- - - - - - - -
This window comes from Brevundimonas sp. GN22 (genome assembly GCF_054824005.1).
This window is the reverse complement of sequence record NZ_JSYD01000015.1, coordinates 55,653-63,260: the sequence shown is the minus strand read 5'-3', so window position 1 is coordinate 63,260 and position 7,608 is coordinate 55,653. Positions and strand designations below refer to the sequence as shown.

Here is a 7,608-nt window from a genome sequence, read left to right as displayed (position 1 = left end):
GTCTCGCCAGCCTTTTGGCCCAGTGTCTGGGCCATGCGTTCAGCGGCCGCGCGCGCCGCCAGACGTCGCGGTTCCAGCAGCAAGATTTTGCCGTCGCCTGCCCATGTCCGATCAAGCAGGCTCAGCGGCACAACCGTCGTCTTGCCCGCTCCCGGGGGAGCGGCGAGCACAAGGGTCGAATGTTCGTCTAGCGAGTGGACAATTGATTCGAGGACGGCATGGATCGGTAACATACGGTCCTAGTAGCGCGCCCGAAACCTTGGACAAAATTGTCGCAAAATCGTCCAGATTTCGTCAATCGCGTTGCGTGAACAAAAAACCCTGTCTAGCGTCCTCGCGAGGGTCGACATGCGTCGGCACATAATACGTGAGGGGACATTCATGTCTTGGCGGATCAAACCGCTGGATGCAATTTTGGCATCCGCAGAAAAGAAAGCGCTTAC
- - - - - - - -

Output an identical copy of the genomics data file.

This window comes from Brevundimonas sp. GN22 (genome assembly GCF_054824005.1).
This window is the reverse complement of sequence record NZ_JSYD01000015.1, coordinates 55,653-63,260: the sequence shown is the minus strand read 5'-3', so window position 1 is coordinate 63,260 and position 7,608 is coordinate 55,653. Positions and strand designations below refer to the sequence as shown.

Here is a 7,608-nt window from a genome sequence, read left to right as displayed (position 1 = left end):
GTCTCGCCAGCCTTTTGGCCCAGTGTCTGGGCCATGCGTTCAGCGGCCGCGCGCGCCGCCAGACGTCGCGGTTCCAGCAGCAAGATTTTGCCGTCGCCTGCCCATGTCCGATCAAGCAGGCTCAGCGGCACAACCGTCGTCTTGCCCGCTCCCGGGGGAGCGGCGAGCACAAGGGTCGAATGTTCGTCTAGCGAGTGGACAATTGATTCGAGGACGGCATGGATCGGTAACATACGGTCCTAGTAGCGCGCCCGAAACCTTGGACAAAATTGTCGCAAAATCGTCCAGATTTCGTCAATCGCGTTGCGTGAACAAAAAACCCTGTCTAGCGTCCTCGCGAGGGTCGACATGCGTCGGCACATAATACGTGAGGGGACATTCATGTCTTGGCGGATCAAACCGCTGGATGCAATTTTGGCATCCGCAGAAAAGAAAGCGCTTAC